There are also a variety of VIP suites aka ‘RockStar Quarters’ which we did not have time to see. This is a shame as the largest suite is replete with its own music room containing guitars, an amplifier and vinyl turntable. Oh my. Amazing. I really need to stay in that suite.


There is plenty more that I haven’t covered here and plenty that I didn’t have time to see for myself. I only spent an afternoon onboard so it really was just a taster. The ship didn’t even move! Many guests were ashore so I didn’t get to experience the atmosphere of a busy restaurant or bar.

That said, the short time I had left a big impression and there is no doubt you would have a fantastic time aboard during a cruise.

The infectious enthusiasm and friendliness of all the crew I encountered validates this feeling. They were excellent throughout in a way Virgin seems to have got spot on. You will be made to feel very welcome and special.

I consider myself a reasonably well seasoned traveller but had never contemplated or indeed had any interest in a cruise before. The Scarlet Lady may just have changed my mind.


Virgin Voyages Scarlet Lady currently operates four and five night cruises out of Miami to Mexico and the Caribbean. Prices start at around £1,300 for two people in an Insider cabin.

You can also pay with Virgin Points. It is a direct revenue based redemption – for every 3,000 points spent you will receive £16.50 off the cost of your cruise, so 0.55p per point.

You do also have to fly out to Miami which is not included in the cost. Alternatively, for something closer to home, from next year the second ship in the Virgin Voyages fleet, Valiant Lady, will be cruising around the cities and islands of the Mediterranean.

Thanks to the Virgin Voyages team for my tour.

How to earn Virgin Points from UK credit cards

How to earn Virgin Points from UK credit cards (April 2023)

As a reminder, there are various ways of earning Virgin Points from UK credit cards.  Many cards also have generous sign-up bonuses.

You can choose from two official Virgin Atlantic credit cards (apply here, the Reward+ card has a bonus of 15,000 Virgin Points):

Virgin Atlantic Reward+ Mastercard

15,000 points bonus and 1.5 points for every £1 you spend Read our full review

Virgin Atlantic Reward Mastercard

A generous earning rate for a free card at 0.75 points per £1 Read our full review

You can also earn Virgin Points from various American Express cards – and these have sign-up bonuses too.

American Express Preferred Rewards Gold is FREE for a year and comes with 20,000 Membership Rewards points, which convert into 20,000 Virgin Points.

American Express Preferred Rewards Gold

Your best beginner’s card – 20,000 points, FREE for a year & four airport lounge passes Read our full review

The Platinum Card from American Express comes with 30,000 Membership Rewards points, which convert into 30,000 Virgin Points.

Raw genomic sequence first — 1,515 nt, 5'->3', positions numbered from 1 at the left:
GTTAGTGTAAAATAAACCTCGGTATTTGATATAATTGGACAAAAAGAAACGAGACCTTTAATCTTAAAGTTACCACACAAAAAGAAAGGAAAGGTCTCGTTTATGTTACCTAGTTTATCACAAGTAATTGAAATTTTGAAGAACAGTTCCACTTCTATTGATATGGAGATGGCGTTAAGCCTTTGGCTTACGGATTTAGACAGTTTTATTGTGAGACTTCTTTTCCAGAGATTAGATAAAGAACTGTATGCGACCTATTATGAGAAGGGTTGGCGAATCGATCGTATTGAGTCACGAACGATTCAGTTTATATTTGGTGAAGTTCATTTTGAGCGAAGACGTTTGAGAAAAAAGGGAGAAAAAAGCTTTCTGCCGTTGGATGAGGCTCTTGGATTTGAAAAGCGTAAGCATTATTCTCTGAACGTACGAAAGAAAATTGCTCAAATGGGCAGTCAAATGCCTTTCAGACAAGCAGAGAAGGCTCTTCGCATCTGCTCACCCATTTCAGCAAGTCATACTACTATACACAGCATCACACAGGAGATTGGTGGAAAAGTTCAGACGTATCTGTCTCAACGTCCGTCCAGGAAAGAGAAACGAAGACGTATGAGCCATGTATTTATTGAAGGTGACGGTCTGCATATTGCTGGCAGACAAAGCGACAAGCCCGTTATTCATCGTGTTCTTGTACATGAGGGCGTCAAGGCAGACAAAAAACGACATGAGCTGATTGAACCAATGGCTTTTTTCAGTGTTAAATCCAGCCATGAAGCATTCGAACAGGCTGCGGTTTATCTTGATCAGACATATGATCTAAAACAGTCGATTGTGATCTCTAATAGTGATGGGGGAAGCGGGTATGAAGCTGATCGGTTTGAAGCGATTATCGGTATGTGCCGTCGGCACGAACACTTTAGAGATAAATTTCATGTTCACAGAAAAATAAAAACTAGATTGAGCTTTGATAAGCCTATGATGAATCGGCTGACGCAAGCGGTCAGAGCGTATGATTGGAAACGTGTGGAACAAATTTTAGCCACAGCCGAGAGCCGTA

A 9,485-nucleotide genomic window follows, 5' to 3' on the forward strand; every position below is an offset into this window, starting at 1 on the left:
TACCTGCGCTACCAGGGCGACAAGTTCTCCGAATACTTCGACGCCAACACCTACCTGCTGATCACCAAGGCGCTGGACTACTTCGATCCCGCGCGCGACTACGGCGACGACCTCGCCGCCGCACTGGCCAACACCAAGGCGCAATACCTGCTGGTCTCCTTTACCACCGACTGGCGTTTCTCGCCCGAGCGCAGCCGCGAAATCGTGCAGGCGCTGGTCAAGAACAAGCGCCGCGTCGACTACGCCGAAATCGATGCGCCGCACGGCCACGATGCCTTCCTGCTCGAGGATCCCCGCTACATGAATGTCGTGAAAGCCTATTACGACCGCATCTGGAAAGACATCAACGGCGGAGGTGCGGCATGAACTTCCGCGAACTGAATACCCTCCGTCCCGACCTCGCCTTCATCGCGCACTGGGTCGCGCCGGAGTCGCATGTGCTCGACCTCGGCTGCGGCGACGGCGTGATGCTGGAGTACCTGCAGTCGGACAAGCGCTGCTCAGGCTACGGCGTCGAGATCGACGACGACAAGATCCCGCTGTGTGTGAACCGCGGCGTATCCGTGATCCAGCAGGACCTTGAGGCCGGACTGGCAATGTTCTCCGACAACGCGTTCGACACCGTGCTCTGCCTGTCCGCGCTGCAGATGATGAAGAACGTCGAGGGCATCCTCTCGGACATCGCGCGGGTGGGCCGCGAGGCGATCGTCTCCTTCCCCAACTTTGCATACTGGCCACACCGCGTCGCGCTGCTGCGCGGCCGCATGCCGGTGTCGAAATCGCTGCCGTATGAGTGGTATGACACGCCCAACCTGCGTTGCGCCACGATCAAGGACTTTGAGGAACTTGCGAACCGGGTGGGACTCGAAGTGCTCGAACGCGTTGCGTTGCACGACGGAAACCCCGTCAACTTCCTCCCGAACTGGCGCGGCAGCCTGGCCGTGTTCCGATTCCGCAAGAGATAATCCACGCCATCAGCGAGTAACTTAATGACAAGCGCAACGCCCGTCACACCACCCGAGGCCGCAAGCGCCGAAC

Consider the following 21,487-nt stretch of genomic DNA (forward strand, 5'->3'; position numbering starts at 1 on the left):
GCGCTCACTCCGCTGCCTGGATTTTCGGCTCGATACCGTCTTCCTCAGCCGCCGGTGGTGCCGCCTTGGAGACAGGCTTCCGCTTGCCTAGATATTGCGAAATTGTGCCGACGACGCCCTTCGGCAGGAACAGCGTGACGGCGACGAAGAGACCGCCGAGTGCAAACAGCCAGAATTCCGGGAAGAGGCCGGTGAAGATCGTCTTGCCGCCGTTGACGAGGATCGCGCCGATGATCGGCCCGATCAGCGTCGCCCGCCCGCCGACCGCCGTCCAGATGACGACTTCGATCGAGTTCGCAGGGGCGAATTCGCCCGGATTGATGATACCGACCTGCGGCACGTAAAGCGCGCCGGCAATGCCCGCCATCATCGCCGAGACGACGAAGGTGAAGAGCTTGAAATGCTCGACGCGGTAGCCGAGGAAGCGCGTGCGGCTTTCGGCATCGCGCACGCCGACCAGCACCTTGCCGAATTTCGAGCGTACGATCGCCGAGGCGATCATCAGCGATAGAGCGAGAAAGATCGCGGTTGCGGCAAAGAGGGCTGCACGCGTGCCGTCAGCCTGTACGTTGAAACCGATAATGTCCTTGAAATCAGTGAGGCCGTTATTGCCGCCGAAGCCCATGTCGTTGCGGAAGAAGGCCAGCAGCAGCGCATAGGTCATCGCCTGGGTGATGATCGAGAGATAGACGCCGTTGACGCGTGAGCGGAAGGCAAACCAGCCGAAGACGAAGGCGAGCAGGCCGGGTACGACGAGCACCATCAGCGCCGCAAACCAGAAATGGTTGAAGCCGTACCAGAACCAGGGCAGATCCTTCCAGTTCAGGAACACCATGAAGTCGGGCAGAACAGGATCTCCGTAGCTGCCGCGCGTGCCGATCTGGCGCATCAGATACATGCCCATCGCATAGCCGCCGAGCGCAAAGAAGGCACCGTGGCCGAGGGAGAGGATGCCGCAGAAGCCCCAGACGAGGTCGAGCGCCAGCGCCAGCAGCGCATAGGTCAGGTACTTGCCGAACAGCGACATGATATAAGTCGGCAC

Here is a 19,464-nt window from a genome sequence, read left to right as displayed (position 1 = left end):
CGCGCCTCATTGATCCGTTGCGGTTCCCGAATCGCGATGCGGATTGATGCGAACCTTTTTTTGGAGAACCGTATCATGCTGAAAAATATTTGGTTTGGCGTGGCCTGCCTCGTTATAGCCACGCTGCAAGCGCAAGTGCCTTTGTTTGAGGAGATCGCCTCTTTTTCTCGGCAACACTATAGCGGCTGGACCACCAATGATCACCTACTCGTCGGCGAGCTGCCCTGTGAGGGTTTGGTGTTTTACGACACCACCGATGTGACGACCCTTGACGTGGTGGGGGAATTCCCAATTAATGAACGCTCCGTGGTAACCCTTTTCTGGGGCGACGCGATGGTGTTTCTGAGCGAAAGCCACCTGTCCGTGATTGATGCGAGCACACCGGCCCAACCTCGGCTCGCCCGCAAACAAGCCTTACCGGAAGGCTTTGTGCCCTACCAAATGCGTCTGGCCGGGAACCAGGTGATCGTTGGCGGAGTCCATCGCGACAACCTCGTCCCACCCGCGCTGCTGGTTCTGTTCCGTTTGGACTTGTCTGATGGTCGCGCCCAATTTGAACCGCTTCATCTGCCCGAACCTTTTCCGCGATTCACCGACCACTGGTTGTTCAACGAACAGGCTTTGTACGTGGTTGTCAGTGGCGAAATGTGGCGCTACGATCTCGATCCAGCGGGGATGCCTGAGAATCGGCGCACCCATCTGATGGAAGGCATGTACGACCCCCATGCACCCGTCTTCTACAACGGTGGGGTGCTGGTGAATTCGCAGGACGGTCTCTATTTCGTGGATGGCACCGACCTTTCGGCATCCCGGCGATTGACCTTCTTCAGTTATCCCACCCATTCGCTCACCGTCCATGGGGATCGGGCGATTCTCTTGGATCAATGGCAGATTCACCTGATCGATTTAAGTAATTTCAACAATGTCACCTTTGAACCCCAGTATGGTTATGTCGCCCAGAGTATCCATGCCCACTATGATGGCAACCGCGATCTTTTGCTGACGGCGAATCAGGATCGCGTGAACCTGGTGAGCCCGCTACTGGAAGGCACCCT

The Platinum Card from American Express

30,000 points and unbeatable travel benefits – for a fee Read our full review

Small business owners should consider the two American Express Business cards. Points convert at 1:1 into Virgin Points.

American Express Business Platinum

40,000 points bonus and a £200 Amex Travel credit every year Read our full review

American Express Business Gold

20,000 points sign-up bonus and free for a year Read our full review

Click here to read our detailed summary of all UK credit cards which earn Virgin Points

(Want to earn more Virgin Points?  Click here to see our recent articles on Virgin Atlantic and Flying Club and click here for our home page with the latest news on earning and spending other airline and hotel points.)

Comments (56)

This article is closed to new comments. Feel free to ask your question in the HfP forums.

  • Froggitt says:

    Did the casino have a poker table and dealer? I did an MSC cruise this summer, and when I asked, they looked at me as if I had two heads. NCL will often have two poker tables in the casino.

    • Toddy says:

      yes, along with roulette, blackjack and craps. Perhaps some other games which I am unfamiliar with!

  • Freddy says:

    Never considered a cruise but looks like fun for a few days. I thought cruises were for oldies or is that image outdated?

    • Toddy says:

      I think Virgin are targeting people who traditionally would not view themselves as cruisers… *cough*

      On my cruise, the age range was significant …
      From 18 up to those in their 70s. I would say the median age would have been late 30s / early 40s.

    • Spurs drive me mad says:

      That image is very outdated, there’s cruises for all tastes and budgets. You might be pleasantly surprised if you have a look about. Lots of YouTube videos have a look at tips for travellers he’s got a wealth of knowledge..

    • TimM says:

      Ocean Village was marketed as the cruise line for those who don’t like cruising – clearly something wrong in the messaging there. They aimed for a younger, less-stuffy experience, etc.. EasyCruise tried a similar experiment sailing by day and porting by night around the Med. Both are now discontinued failures.